Sir.—The article by Aughton and Cassidy1 in the November 1990 issue of AJDC added useful information on the characteristics of neonates with Prader-Willi syndrome (PWS). Unlike Aughton and Cassidy, who did not examine the patients in the neonatal period (or so it appears from their article) and whose study was retrospectively derived from medical records, I have diagnosed a substantial number of newborns with PWS before and after my study in 1980.2 I conclude that if pediatricians, neonatologists, pediatric neurologists, or geneticists consistently notice an abnormal finding, this is evidence of its importance (for example, the consistently abnormal cry).1 How"String sign" of sticky saliva (arrow) in a 2-week-old girl with clinical Prader-Willi syndrome. ever, failure to observe what I regard as characteristic features may reflect inadequate examination technique, limited experience, or difficulty in recognizing novel or unexpected phenomena.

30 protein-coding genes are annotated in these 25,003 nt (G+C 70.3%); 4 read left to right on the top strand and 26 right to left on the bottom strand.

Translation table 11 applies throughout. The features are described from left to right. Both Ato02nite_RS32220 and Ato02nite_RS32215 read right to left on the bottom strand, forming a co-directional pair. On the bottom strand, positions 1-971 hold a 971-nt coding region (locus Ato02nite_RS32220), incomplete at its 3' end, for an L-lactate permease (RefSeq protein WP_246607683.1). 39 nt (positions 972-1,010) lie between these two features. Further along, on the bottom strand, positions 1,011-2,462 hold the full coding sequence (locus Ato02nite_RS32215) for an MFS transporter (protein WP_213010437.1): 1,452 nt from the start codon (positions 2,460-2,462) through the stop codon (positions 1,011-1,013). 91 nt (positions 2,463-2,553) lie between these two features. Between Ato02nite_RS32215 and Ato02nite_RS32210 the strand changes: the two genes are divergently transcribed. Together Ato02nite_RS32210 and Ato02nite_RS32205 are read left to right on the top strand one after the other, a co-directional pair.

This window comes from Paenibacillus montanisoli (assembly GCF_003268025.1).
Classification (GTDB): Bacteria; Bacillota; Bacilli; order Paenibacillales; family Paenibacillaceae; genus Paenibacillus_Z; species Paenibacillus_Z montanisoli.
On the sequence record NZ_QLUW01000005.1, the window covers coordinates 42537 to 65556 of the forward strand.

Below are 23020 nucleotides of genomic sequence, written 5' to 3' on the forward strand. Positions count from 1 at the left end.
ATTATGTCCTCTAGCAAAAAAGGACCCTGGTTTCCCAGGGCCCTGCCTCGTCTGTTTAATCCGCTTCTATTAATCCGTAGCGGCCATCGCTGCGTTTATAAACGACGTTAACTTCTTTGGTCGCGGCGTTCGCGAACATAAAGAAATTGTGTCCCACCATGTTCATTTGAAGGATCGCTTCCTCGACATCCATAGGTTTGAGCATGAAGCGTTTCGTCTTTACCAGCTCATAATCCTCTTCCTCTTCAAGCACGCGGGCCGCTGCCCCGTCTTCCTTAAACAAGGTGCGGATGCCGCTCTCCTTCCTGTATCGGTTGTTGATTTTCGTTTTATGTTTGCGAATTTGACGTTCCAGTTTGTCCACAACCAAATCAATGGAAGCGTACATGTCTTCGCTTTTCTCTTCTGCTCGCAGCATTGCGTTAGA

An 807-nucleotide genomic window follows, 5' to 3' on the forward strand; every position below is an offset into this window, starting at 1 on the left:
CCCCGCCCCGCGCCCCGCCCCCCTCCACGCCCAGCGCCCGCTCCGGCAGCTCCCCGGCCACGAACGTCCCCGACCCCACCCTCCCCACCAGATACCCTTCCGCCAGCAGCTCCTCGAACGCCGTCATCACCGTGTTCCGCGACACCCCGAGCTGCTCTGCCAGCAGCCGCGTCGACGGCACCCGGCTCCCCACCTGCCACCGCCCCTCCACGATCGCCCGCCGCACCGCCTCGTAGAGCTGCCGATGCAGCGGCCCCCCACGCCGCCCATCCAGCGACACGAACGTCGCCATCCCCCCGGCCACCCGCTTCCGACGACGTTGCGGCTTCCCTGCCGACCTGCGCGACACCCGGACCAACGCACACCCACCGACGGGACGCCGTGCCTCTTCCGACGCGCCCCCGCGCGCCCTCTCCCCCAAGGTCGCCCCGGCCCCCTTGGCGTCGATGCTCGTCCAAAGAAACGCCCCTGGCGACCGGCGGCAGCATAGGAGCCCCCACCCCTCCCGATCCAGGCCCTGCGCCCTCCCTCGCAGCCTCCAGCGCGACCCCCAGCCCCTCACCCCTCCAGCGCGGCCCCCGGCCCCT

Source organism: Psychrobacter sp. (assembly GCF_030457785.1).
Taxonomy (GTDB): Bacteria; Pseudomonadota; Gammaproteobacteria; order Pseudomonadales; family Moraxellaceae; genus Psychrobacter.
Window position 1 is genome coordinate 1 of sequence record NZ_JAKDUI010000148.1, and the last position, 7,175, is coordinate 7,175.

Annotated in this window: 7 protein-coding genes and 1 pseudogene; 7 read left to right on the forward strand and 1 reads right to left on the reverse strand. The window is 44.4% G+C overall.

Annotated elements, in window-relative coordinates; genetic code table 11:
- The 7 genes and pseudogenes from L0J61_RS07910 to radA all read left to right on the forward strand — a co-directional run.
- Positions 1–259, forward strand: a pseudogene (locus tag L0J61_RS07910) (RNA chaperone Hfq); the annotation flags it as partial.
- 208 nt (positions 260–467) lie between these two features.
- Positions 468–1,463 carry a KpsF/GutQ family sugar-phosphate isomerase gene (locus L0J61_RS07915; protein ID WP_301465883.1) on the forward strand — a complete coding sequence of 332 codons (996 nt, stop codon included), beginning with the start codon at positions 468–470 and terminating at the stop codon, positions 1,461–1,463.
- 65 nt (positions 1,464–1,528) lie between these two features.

I have previously suggested2 that the typical
STEPHENSON JBP. Neonatal Presentation of Prader-Willi Syndrome. Am J Dis Child. 1992;146(2):151–152. doi:10.1001/archpedi.1992.02160140017010